Lisa Mooney v. Lafayette County School Dist, No. 12-60753 (5th Cir. 2013)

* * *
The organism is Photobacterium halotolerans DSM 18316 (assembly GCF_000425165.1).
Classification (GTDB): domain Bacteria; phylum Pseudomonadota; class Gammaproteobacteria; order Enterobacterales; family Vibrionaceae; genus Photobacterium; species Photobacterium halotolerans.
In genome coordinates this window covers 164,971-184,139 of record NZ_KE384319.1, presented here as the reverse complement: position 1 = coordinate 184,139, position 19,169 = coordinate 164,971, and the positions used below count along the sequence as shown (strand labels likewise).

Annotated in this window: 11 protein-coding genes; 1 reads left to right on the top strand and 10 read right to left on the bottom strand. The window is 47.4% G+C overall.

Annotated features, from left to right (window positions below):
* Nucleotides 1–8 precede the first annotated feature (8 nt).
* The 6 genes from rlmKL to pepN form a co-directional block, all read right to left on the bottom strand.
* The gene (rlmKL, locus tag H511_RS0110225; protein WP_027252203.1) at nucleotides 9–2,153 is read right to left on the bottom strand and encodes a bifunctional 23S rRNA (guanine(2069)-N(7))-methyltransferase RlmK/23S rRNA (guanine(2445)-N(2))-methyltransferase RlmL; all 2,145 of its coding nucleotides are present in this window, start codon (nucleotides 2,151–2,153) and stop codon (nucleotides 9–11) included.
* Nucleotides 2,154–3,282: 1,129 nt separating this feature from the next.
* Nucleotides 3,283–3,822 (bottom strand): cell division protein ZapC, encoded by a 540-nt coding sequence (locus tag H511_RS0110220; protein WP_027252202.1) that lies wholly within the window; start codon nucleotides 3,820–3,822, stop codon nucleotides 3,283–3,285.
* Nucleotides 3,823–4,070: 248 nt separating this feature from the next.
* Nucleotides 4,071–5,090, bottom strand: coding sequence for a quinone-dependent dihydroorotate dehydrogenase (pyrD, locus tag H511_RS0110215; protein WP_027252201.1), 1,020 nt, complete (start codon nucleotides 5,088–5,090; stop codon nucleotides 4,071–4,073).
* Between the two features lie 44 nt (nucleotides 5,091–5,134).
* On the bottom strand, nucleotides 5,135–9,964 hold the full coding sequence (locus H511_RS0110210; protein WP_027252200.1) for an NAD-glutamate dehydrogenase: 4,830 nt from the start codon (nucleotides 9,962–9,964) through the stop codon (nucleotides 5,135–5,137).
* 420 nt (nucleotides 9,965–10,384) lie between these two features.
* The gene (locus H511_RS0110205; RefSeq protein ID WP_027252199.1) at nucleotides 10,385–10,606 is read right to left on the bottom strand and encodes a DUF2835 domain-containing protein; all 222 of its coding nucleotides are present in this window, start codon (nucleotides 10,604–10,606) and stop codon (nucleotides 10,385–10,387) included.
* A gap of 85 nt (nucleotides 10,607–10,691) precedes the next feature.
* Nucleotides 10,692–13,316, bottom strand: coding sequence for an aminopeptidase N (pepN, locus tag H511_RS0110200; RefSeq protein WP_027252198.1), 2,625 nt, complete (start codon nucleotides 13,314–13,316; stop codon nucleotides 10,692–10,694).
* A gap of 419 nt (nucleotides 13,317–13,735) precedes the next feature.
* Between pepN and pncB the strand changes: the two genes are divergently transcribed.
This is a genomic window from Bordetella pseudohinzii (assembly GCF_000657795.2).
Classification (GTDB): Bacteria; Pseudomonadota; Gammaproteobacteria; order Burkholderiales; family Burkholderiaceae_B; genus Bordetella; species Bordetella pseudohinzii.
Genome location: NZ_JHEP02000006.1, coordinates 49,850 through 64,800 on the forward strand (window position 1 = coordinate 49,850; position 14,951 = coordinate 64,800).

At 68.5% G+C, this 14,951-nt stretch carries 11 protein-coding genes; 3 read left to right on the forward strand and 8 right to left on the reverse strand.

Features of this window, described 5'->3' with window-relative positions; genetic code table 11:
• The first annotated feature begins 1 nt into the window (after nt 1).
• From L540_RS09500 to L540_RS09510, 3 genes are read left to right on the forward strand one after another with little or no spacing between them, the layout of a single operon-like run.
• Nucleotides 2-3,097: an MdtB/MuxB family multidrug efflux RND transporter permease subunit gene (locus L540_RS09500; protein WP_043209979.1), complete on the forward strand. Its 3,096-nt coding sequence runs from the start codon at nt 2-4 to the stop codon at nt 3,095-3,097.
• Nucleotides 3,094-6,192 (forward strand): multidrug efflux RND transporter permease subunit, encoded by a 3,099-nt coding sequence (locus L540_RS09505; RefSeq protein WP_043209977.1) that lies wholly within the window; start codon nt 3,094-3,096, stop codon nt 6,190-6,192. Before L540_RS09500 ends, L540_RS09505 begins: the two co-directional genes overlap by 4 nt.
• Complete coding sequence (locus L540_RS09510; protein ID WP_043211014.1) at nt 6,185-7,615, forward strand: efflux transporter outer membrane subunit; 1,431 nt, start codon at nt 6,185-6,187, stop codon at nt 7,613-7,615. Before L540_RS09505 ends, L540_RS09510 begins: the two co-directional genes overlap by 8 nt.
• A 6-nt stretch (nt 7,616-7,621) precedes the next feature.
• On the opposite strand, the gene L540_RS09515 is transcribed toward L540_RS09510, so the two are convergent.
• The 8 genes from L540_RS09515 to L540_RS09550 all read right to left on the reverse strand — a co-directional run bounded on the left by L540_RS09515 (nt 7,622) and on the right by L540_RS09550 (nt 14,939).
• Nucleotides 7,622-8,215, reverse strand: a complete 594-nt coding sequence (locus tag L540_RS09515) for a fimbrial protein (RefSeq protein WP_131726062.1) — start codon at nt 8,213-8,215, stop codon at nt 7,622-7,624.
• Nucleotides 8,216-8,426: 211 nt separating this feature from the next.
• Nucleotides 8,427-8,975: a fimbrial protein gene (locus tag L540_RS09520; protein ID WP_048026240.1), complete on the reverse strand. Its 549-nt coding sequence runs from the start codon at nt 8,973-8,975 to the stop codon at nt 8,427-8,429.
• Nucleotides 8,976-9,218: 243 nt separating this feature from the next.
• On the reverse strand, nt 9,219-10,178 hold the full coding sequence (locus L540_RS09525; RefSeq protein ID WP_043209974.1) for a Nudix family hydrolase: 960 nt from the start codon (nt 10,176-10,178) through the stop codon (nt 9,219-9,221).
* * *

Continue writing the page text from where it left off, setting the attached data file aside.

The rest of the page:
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Case: 12-60753 Document: 00512335959 Page: 1 Date Filed: 08/08/2013 IN THE UNITED STATES COURT OF APPEALS United States Court of Appeals FOR THE FIFTH CIRCUIT Fifth Circuit FILED August 8, 2013 No. 12-60753 Lyle W. Cayce Clerk LISA CARPENTER MOONEY, Plaintiff - Appellant v. LAFAYETTE COUNTY SCHOOL DISTRICT, Defendant - Appellee Appeal from the United States District Court for the Northern District of Mississippi USDC No. 3:11-CV-50 Before JOLLY, DAVIS, and PRADO, Circuit Judges. E. GRADY JOLLY, Circuit Judge:* Three years after Plaintiff Lisa Mooney ( Mooney ) supported a challenger in a local school superintendent election instead of the incumbent, who was supported by most of Mooney s colleagues, Defendant Lafayette County School District eliminated Mooney s position, resulting in the non-renewal of her employment contract and her termination. Mooney brought this suit under 42 * Pursuant to 5TH CIR. R. 47.5, the court has determined that this opinion should not be published and is not precedent except under the limited circumstances set forth in 5TH CIR. R. 47.5.4. Case: 12-60753 Document: 00512335959 Page: 2 Date Filed: 08/08/2013 No. 12-60753 U.S.C. § 1983 and Title VII, 42 U.S.C. § 2000e, et seq., against the school district, alleging the non-renewal was retaliation (1) for engaging in political speech protected by the First Amendment and (2) for opposing unlawful gender discrimination. The district court granted summary judgment on behalf of Lafayette County1 School District (LCSD) and dismissed Mooney s complaint. We reverse in part and affirm in part. We hold that Mooney has introduced sufficient evidence to overcome summary judgment on her First Amendment claim, that her political choice was a motivating factor in LCSD s decision to not renew her contract; but she has failed to introduce sufficient evidence under Title VII s stricter standard that her opposition to gender discrimination was the exclusive but for cause of her termination. Therefore, the district court s dismissal of her § 1983 claim is VACATED and the case is REMANDED for proceedings not inconsistent with this opinion. The dismissal of her Title VII retaliation claim is AFFIRMED. I. We begin by laying out the factual background. We do so recognizing that, on this review of the grant of summary judgment, we must do so in the most favorable light to Mooney, the non-movant. Mooney was hired as a speech pathologist by the defendant LCSD in 2001. She was a member of the staff of Lafayette Elementary, one of several schools in the district. Five years after Mooney was hired, Margaret Boyd ( Boyd ), the principal at Mooney s school, promoted Mooney to the position of assistant principal. Boyd had observed Mooney in the classroom and, in 2006, chose to promote her because she felt that Mooney was well known in the community and a good fit for the school. Not long before receiving the promotion, Mooney also had won an award from the State of Mississippi, which she described in her deposition as recognition for her 1 Lafayette County, Mississippi is located in the north-central region of the state. The county seat is Oxford. 2 Case: 12-60753 Document: 00512335959 Page: 3 Date Filed: 08/08/2013 No. 12-60753 being an extremely organized and top-ranked administrator. It is unclear from the record, however, what, if any, previous administrative roles Mooney held. Mooney s first year in the new role of assistant principal 2007 coincided with a local election in Lafayette County. LCSD s incumbent superintendent Mike Foster ( Foster ) was running for re-election. His opponent was a special education teacher, Carolyn Davis ( Davis ). Mooney supported Davis in the election. Boyd and LCSD s assistant superintendent Ben McClung ( McClung ) both openly supported the incumbent, Foster. They were aware that Mooney was a Carolyn [Davis] fan, and discussed with each other Mooney s allegiance to Davis. Mooney testified in her deposition that, at one point during the campaign, she was asked by McClung to give money to buy newspaper ads in support of Foster and that she declined to give money and sign the ads, because she did not feel [Foster] was best suited for the position and because she felt Carolyn [Davis] would be better. Mooney was not aware of any other teacher or administrator who refused to sign the Foster ads. It appears from the record before us that most teachers supported Foster, not Davis.2 Also during the campaign, Mooney says, McClung approached her a second time and requested that she supply adverse information about Davis in Davis s personnel file, presumably in an effort to harm her campaign. Mooney had attended a conference with Davis, and McClung allegedly wanted to know if Davis had said anything derogatory about him and Foster. Mooney declined to provide McClung with any information because she did not feel that it was appropriate to pass along Davis s personal thoughts regarding the campaign. McClung, for his part, expressly denies Mooney s allegations. In any event, the LCSD superintendent campaign continued, and Foster won re-election. 2 At oral argument, LCSD confirmed this to be the case. 3 Case: 12-60753 Document: 00512335959 Page: 4 Date Filed: 08/08/2013 No. 12-60753 Then, things began to change for Mooney. Immediately following the November election, in late 2007 or early 2008, Mooney s on-the-job performance as assistant principal, according to Boyd, deteriorated. Boyd testified that although prior to this time period, Mooney had done fine in dealing with parents, suddenly she no longer had that skill. Further, her punctuality and attendance previously hadn t been an issue but then began to suffer. In one instance, which LCSD uses to illustrate Mooney s decline, while supervising students on a school bus, Boyd said that Mooney grabbed [a girl] by her arm and slung her into a seat. Despite her deteriorating performance, apparently no formal complaints were made against Mooney by LCSD until May 2009, roughly a year and a half after the problems purportedly began. When a complaint was finally made, it only occurred simultaneously with Mooney being told that she was being demoted by returning her to her prior position as a speech pathologist. First, she was told the reason was the budget cuts, and it was suggested that her duties may be assumed by a male; however, after Mooney protested, the reason for her demotion changed: LCSD told her that the demotion was a result of her lack of punctuality and difficulty in handling parent relations. In a memorandum of protest, Mooney denied any performance problems, describing parent surveys showing that the parent satisfaction ratio at her school was equal to or better than any other school in the district, and documenting a decrease in disciplinary problems at the school since she had been assistant principal. The memo noted that her education level and her experience exceeded male administrators; it then asked whether she was not being transferred to another administrative role because [she] was a woman. LCSD then allegedly shifted a second time. LCSD decided not to demote Mooney at all; instead, it lodged complaints about Mooney s performance and placed her on a performance improvement plan (PIP) for the upcoming school year, 2009-2010. 4 Case: 12-60753 Document: 00512335959 Page: 5 Date Filed: 08/08/2013 No. 12-60753 The PIP designated punctuality and parent relations as two problems that needed to be remedied by Mooney. Mooney initially showed progress under the plan, but by the end of the year, according to Boyd, she had not improved to a sufficient extent. This year-end conclusion was based, at least in part, on an incident that happened during the year of the PIP. In September 2009, Mooney was investigated following the strip search of an eight-year-old boy. The boy appears to have been a known troublemaker, with four previous behavior reports on file because of his stealing of personal items on school grounds. On the day in question, a teacher and student told Mooney and others that the boy had put a roll of tape, school property, down the front of his pants. Mooney escorted the boy into the bathroom and made him pull down both his pants and underwear. No tape was found. This strip search was a violation of LCSD policy, which only allows for strip searches in emergency situations. Mooney was formally reprimanded by Boyd. Also during the 2009-2010 school year, Mooney appears to have been tardy on many occasions. LCSD has introduced a list showing dozens of times that Mooney clocked in after 7:15 a.m. the time at which she was required to be at school or not at all. Although in prior years, Mooney had not been required to clock in, in 2009, under the improvement plan, Boyd required Mooney to document her arrival time. Finally, in March 2010, a reduction in force (RIF) was ordered by Foster to be implemented by Boyd. As part of her cost-cutting strategy, Boyd says that she chose to eliminate several teacher and staff positions and not renew Mooney s assistant principal contract in May 2010. Mooney, however, contends that this reason for the non-renewal of her contract the RIF is pretextual, pointing to an email from Boyd to Foster that listed all the positions to be eliminated in the RIF but did not include Mooney s name or position. Mooney alleges that, Foster, Boyd s boss and the candidate whom Mooney did not 5 Case: 12-60753 Document: 00512335959 Page: 6 Date Filed: 08/08/2013 No. 12-60753 support in the earlier election, did not follow the list and instead chose to retaliate against Mooney by not renewing her contract.3 Mooney was the only administrator in the district who was removed from her position as part of the RIF, but 23 to 24 other positions were eliminated, and roughly $400,000 was saved by LCSD. LCSD did not hire another assistant principal during the year of the RIF. When it did rehire, the district chose a female for the position. Mooney filed suit on April 6, 2011, pursuant to 42 U.S.C. § 1983 and Title VII, 42 U.S.C. §§ 2000e-2000e-17, asserting that her contract was not renewed in retaliation for engaging in speech protected by the First Amendment and in retaliation for Mooney s opposing gender discrimination, in violation of Title VII. The district court granted summary judgment on behalf of LCSD, and Mooney timely appealed. II. We review the district court s grant of summary judgment de novo. Young v. Equifax Credit Info. Servs., Inc., 294 F.3d 631, 635 (5th Cir. 2002). Summary judgment is proper if, after adequate opportunity for discovery, the pleadings, depositions, answers to interrogatories, and admissions on file, together with any affidavits filed in support of the motion, show that there is no genuine issue as to any material fact and that the moving party is entitled to judgment as a matter of law. See FED. R. CIV. P. 56(a); Anderson v. Liberty Lobby, Inc., 477 U.S. 242, 250 (1986). When assessing whether a dispute as to any material fact exists, we consider all the evidence in the record but refrain from making credibility determinations or weighing the evidence; instead, we draw all 3 At oral argument, LCSD mentioned that it had neglected to insert into the record an extra page of Boyd s RIF list to Foster, which allegedly proved Mooney was incorrect in stating that her position was not one that was originally planned to be eliminated. We may not consider any additional pages of Boyd s emailed list that are outside of the record. [T]his court is barred from considering filings outside the record on appeal, and attachments to briefs do not suffice. In re GHR Energy Corp., 791 F.2d 1200, 1201 02 (5th Cir. 1986). 6 Case: 12-60753 Document: 00512335959 Page: 7 Date Filed: 08/08/2013 No. 12-60753 reasonable inferences in favor of the non-moving party. Reeves v. Sanderson Plumbing Prods., Inc., 530 U.S. 133, 150 (2000). III. The question before us is whether the district court erred in dismissing Mooney s First Amendment and Title VII retaliation claims. Most basically, Mooney s argument is that she was an ideal employee until the 2007 superintendent election, when she supported Davis, instead of Foster. Her support for Davis, she claims, was not well-received by her superiors, and these political views set off a series of events: suddenly, and unjustifiably, LCSD began to cite her deteriorating job performance and tardiness, neither of which had before been alleged, and then these sham justifications, along with the RIF, became a convenient, pretextual reason to not renew her contract. She further contends this non-renewal violated (1) the First Amendment because it was retaliation for protected political activity and (2) Title VII because it was, at least in part, a response to her allegation of gender discrimination in her 2009 memorandum of protest. We analyze these two claims separately below. A. We begin with Mooney s § 1983 claim: It is well established that the First Amendment places certain constraints upon dismissals from public employment based upon political affiliation and speech. Brady v. Fort Bend Cnty., 145 F.3d 691, 704 (5th Cir. 1998). The Supreme Court has said that a nonpolicymaking, nonconfidential government employee can[not] be discharged or threatened with discharge from a job that [s]he is satisfactorily performing upon the sole ground of h[er] political beliefs. Elrod v. Burns, 427 U.S. 347, 375 (1976) (Stewart, J., concurring). Similarly, this court has held that [a] state may not discharge an employee for exercising [her] right to free speech on matters of public concern. Page v. DeLaune, 837 F.2d 233, 237 (5th Cir. 1988). 7 Case: 12-60753 Document: 00512335959 Page: 8 Date Filed: 08/08/2013 No. 12-60753 In short, the First Amendment precludes a discharge based upon an employee s exercise of her right to free expression if two criteria are satisfied: first, the expression relates to a matter of public concern, see Connick v. Myers, 461 U.S. 138, 146 (1983), and, second, the employee s interest in commenting upon matters of public concern must outweigh the public employer s interest in promoting the efficiency of the public services it performs through its employees. See Pickering v. Bd. of Educ., 391 U.S. 563, 568 (1968). Thus, in order to prevail on her First Amendment retaliation claim, Mooney must show that (1) she suffered an adverse employment action; (2) her speech involved a matter of public concern; (3) her interest in speaking outweighed the employer s interest in promoting efficiency in the workplace; and (4) the speech motivated the employer s adverse employment action. Charles v. Grief, 522 F.3d 508, 510 n.2 (5th Cir. 2008). The Fifth Circuit has made clear that, if the prima facie elements of a First Amendment retaliation claim are met, the claim is then evaluated under the mixed-motive framework not the McDonnell Douglas pretext analysis. Id. at 516 n.28; see also Gonzales v. Dallas Cnty., Tex., 249 F.3d 406, 412 n.6 (5th Cir. 2001).4 Mooney has met the first three prongs of the prima facie test. First, the non-renewal of her contract constituted a termination of employment, an adverse employment action. Breaux v. City of Garland, 205 F.3d 150, 157 (5th Cir. 2000) ( Adverse employment actions are discharges, demotions, refusals to hire, refusals to promote, and reprimands. ) (emphasis added) (internal quotation 4 Recently, the Supreme Court ruled that Title VII retaliation claims, like the one addressed infra herein, must be proved according to traditional principles of but-for causation, rather than the lessened motivating factor causation test provided in 42 U.S.C. § 2000e-2(m). Univ. of Tex. Sw. Med. Ctr. v. Nassar, S. Ct. (June 24, 2013), 2013 WL 3155234 at *14. The holding in Nassar, however, does not apply to the First Amendment causation standard, which requires only that protected speech be a substantial or motivating factor in the adverse employment action suffered by the plaintiff, see Mt. Healthy Sch. Dist. Bd. of Educ. v. Doyle, 429 U.S. 274, 287 (1977). Thus, we adhere to the Mt. Healthy standard here. 8 Case: 12-60753 Document: 00512335959 Page: 9 Date Filed: 08/08/2013 No. 12-60753 marks omitted). Second, her support for Davis relates to a matter of public concern, an expression of opinion concerning a local election. See Vojvodich v. Lopez, 48 F.3d 879, 885 (5th Cir. 1995) (holding that associating with political organizations and campaigning for a political candidate relate to a matter of public concern).5 Third, there is no evidence that Mooney s support for Davis caused a disruption at her place of employment.6 B. Whether Mooney has satisfied the fourth prong, relating to causation, is a closer question. Under the fourth prong, a plaintiff must show that her protected speech was a motivating factor in her discharge. Beattie v. Madison Cnty. Sch. Dist., 254 F.3d 595, 601 (5th Cir. 2001) (emphasis added). Thus, to satisfy this prong, Mooney must at least establish that one of the reasons for her non-renewal was her support for Davis. The district court s analysis of the First 5 For the purposes of its analysis, the district court assumed arguendo that Mooney engaged in protected speech, but noted that she failed to show that she openly campaigned against Foster and for Davis. According to the district court, Mooney: simply asserts that she declined to file a report against Davis and declined to contribute money to Foster s campaign. While she contends that her support of Davis was generally known throughout the district, she has directed the court to less than compelling evidence that the District should be charged with this knowledge. (Emphasis added.) We have, however, found evidence in the record before us that: (1) various officials at LCSD knew that Mooney supported Davis, (2) Mooney had expressed her Davis support verbally to co-workers, and (3) LCSD knew that Mooney had attended a meeting with Davis regarding the campaign. See Rankin v. McPherson, 483 U.S. 378, 386 87 n.11 (1987) ( The private nature of [a] statement does not . . . vitiate the status of the statement as addressing a matter of public concern. ). 6 Under the third prong of the First Amendment retaliation test, the employee s interest in commenting upon matters of public concern must outweigh the public employer s interest in promoting the efficiency of the public services it performs through its employees. Pickering, 391 U.S. at 568. The essence of the Pickering test is whether a plaintiff s political views, when expressed in a workplace, disrupted the office s efficiency or ability to effectively render public services. See, e.g., Branton v. City of Dall., 272 F.3d 730, 741 (5th Cir. 2001). 9 Case: 12-60753 Document: 00512335959 Page: 10 Date Filed: 08/08/2013 No. 12-60753 Amendment claim focused on this causal connection prong, and the court concluded that Mooney had not met [her] burden with respect to it. Close timing between an employee s protected activity and an adverse employment action can be a sufficient basis for a court to find a causal connection required to make out a prima facie case of retaliation. See Evans v. City of Hous., 246 F.3d 344, 354 (5th Cir. 2001). With this in mind, the district court considered the temporal proximity in Mooney s case. For the district court, the proper time period to consider was the period between Mooney s protected activity and her non-renewal, a period of almost three years, and one far too long to support an inference of retaliation. It is not that, facially, this statement is incorrect; however, temporal proximity between protected activity and an adverse employment action should be viewed in the context of other evidence.7 The causal connection prong, for example, may also be satisfied when the plaintiff relies upon a chronology of events from which retaliation may plausibly be inferred. Brady v. Hous. Indep. Sch. Dist., 113 F.3d 1419, 1424 (5th Cir. 1997). Mooney has presented such a chronology: first, (in school year 2007 008) LCSD suddenly began to criticize her performance immediately after the election but failed to produce any formal disciplinary write-ups detailing Mooney s performance, then (in 2008 2009) LCSD tried to demote Mooney, for varying reasons, ultimately deciding not to because she protested on the basis of gender 7 See, e.g., Washburn v. Harvey, 504 F.3d 505, 511 (5th Cir. 2007) (where the court considers evidence other than, and in addition to, temporal proximity evidence in a retaliation causation analysis); Shirley v. Chrysler First, Inc., 970 F.2d 39, 44 (5th Cir. 1992) (stating that temporal proximity is just one of the elements in the entire calculation of whether [plaintiff] had shown a causal connection between the protected activity and the subsequent firing [of plaintiff]. ). Indeed, in a Tenth Circuit case that has been cited favorably by the Fifth Circuit and the Supreme Court, a court held there was no need to consider whether temporal proximity alone was sufficient because the plaintiff presented additional evidence from which a reasonable jury could find causation. O Neal v. Ferguson Const. Co., 237 F.3d 1248, 1253 (10th Cir. 2001). 10 Case: 12-60753 Document: 00512335959 Page: 11 Date Filed: 08/08/2013 No. 12-60753 discrimination, and, finally, (in 2009 2010) Foster, the official in charge of the RIF and the political rival along with Boyd, a rival supporter, terminated her position, when it became convenient to do so. This sequence of events is enough for a reasonable juror to infer retaliatory causation, especially considering that the causal link need only be that her protected activity was one reason motivating LCSD s decision. See Evans, 246 F.3d at 354. Although it is true that the ultimate decision to not renew her contract occurred three years after the protected activity, the chain of circumstances outlined above, as reflected by deposition testimony in the record before us,8 began immediately after the election and, drawing all inferences in Mooney s favor, is enough to raise a genuine issue of material fact regarding the causal connection. IV. But Mooney has not established her right to a trial yet. In First Amendment retaliation cases involving public employees, once an employee has met her burden of showing that her protected conduct was a motivating factor in the employer s adverse employment action, the question becomes whether the employer has met its burden to show, by a preponderance of the evidence, that it would have taken the same adverse employment action against the employee even in the absence of the employee s protected conduct. See Charles, 522 F.3d at 516 n.28. If the employer is able to make such a showing, then the protected conduct in question does not amount to a constitutional violation justifying remedial action. Id. 8 In particular, we refer to the testimony of Boyd, Mooney s direct supervisor, who stated that (1) she (Boyd) supported Foster in the election and probably gave money to his campaign, (2) she considered it an important factor for all of us at school who our boss would be and thought that she and her co-workers all need[ed] to support [Foster] , (3) Mooney s job performance began to suffer immediately following the election, even though Mooney s performance had never before been a problem, and (4) Boyd couldn t claim to say specifically [which] incident[s] caused the change. We also refer to the deposition testimony of Mooney and Foster, which indicates LCSD changed its mind regarding Mooney s demotion and, at various times, gave differing rationales for disciplining Mooney. 11 Case: 12-60753 Document: 00512335959 Page: 12 Date Filed: 08/08/2013 No. 12-60753 Whether LCSD, by a preponderance of the undisputed evidence, has shown it would not have renewed Mooney even in the absence of her support for Davis is another close question. In the district court s view, LCSD had sufficiently made this showing. In particular, the court pointed to three of LCSD s alleged rationales for not rehiring her: (1) Mooney s poor job performance, (2) lack of punctuality in arriving to work, and (3) the district s need to effect cost savings through the RIF. Regarding Mooney s poor job performance, Boyd testified in her deposition that, at the time, she could not remember the names of any children or parents who complained about Mooney. She also stated that, other than the PIP (which was not instituted until a year and a half after Mooney s alleged poor performance began) there were no formal disciplinary write-ups of Mooney. Further, although Boyd cited two incidents the slinging of a student into her seat on a school bus and the strip search of a student as evidence that Mooney was not performing adequately, the evidence is disputed whether and the degree to which these incidents influenced Mooney s non-renewal. Half the students who were interviewed regarding the bus incident stated that Mooney had only raised her voice at the student and never used physical force, and the strip search was in violation of LCSD policy, but Mooney was reprimanded of it. For her part, Mooney, in her memorandum of protest to the complaints lodged against her, introduced statistical data indicating that parents of Lafayette Elementary were increasingly pleased with school administration during her tenure as assistant principal. LCSD does not challenge this data. In short, then, LCSD s first purported nondiscriminatory reason for non-renewing Mooney s contract is disputed. As for Mooney s alleged lack of punctuality, the time logs introduced into the record indicate that Mooney was late in arriving to work during the fall of 2009, among other times. Yet Boyd testified that, during that same period, in 12 Case: 12-60753 Document: 00512335959 Page: 13 Date Filed: 08/08/2013 No. 12-60753 the fall [of 2009], I did tell [Mooney] that things were going pretty good. Again, then, the evidence regarding LCSD s second reason for not renewing Mooney is disputed, because it is unclear whether punctuality was really a problem relating to her continued employment.9 Finally, there is the RIF, ordered by Foster in order to meet state costcutting requirements. Foster gave instructions and had at least some say over which licensed employees were non-renewed, and it was carried out by Boyd, who was a Foster supporter and probably had contributed money to Foster s campaign. It is undisputed that Mooney was the only administrator in the district who was removed from her position as part of the RIF.10 Thus, there remains a genuine issue of material fact of whether LCSD would have nonrenewed Mooney even in the absence of her Davis support, because its purported rationales for doing so, as rebutted by Mooney, may be pretextual. V. We last address Mooney s claim based on Title VII retaliation. She asserts that when she was advised of her demotion back to speech pathologist, she suggested that the demotion constituted gender discrimination, because her putative replacement would be a male. She alleges that, because of this complaint, the school district retaliated against her by terminating her contract. This Title VII retaliation claim is unsupported by any evidence connecting gender to her termination. 9 Boyd does not explain, for example, how punctuality was not a problem in the fall, but was a problem in the spring. During both periods, Mooney arrived late to work (according to the time logs), yet it appears that during at least one of those periods, her performance was pretty good. 10 In their deposition testimony, Foster and Boyd stated that the other positions eliminated by the RIF, generally speaking, were janitorial staff and assistant teachers. LCSD does not offer a persuasive reason for why Mooney s specific position was eliminated. And at oral argument, LCSD confirmed that no other administrative staff counselors, secretaries, or other assistant principals in the district were eliminated in the RIF. 13 Case: 12-60753 Document: 00512335959 Page: 14 Date Filed: 08/08/2013 No. 12-60753 It does not matter that Mooney has proved the other required prima facie elements of Title VII retaliation because, crucially, she has not introduced any evidence of causation. See Banks v. East Baton Rouge Parish Sch. Bd., 320 F.3d 570, 575 (5th Cir. 2003) (stating one prima facie element in a Title VII retaliation claim is a causal link . . . between the protected activity and the adverse action. ). Whereas, under her First Amendment claim, Mooney has pointed us to a chronology that began immediately after an election, involved a political rival and one of his supporters who happened to be Mooney s direct supervisor, Mooney has not pointed us to any comparable evidence suggesting gender animus on the part of Boyd, who considered demoting her. Thus, although Mooney has satisfied the prima facie causation prong for the purposes of her First Amendment claim, she has not done so for the purposes of her Title VII claim.11 Furthermore, as LCSD points out in its brief, Mooney was replaced by a female. In short, there is simply no evidence that Mooney s non-renewal was related to gender-based discrimination. VI. In sum, we hold that Mooney has put forth sufficient evidence that her political views were a motivating factor in LCSD s decision to non-renew her employment contract to survive summary judgment. Thus, the district court s dismissal of that claim is VACATED and the case is REMANDED for further proceedings not inconsistent with this opinion. The district court s dismissal of Mooney s Title VII retaliation is AFFIRMED. AFFIRMED in part; VACATED and REMANDED in part. 11 Recently, the Supreme Court held that Title VII retaliation claims, under the language of the statute itself, must be proved according to traditional principles of but-for causation, not the lessened motivating factor standard stated in 42 U.S.C. §2000e-2(m). Univ. of Tex. Sw. Med. Ctr. v. Nassar, S. Ct. (June 24, 2013), 2013 WL 3155234 at *14. This factor certainly makes it no easier for Mooney with respect to this claim. 14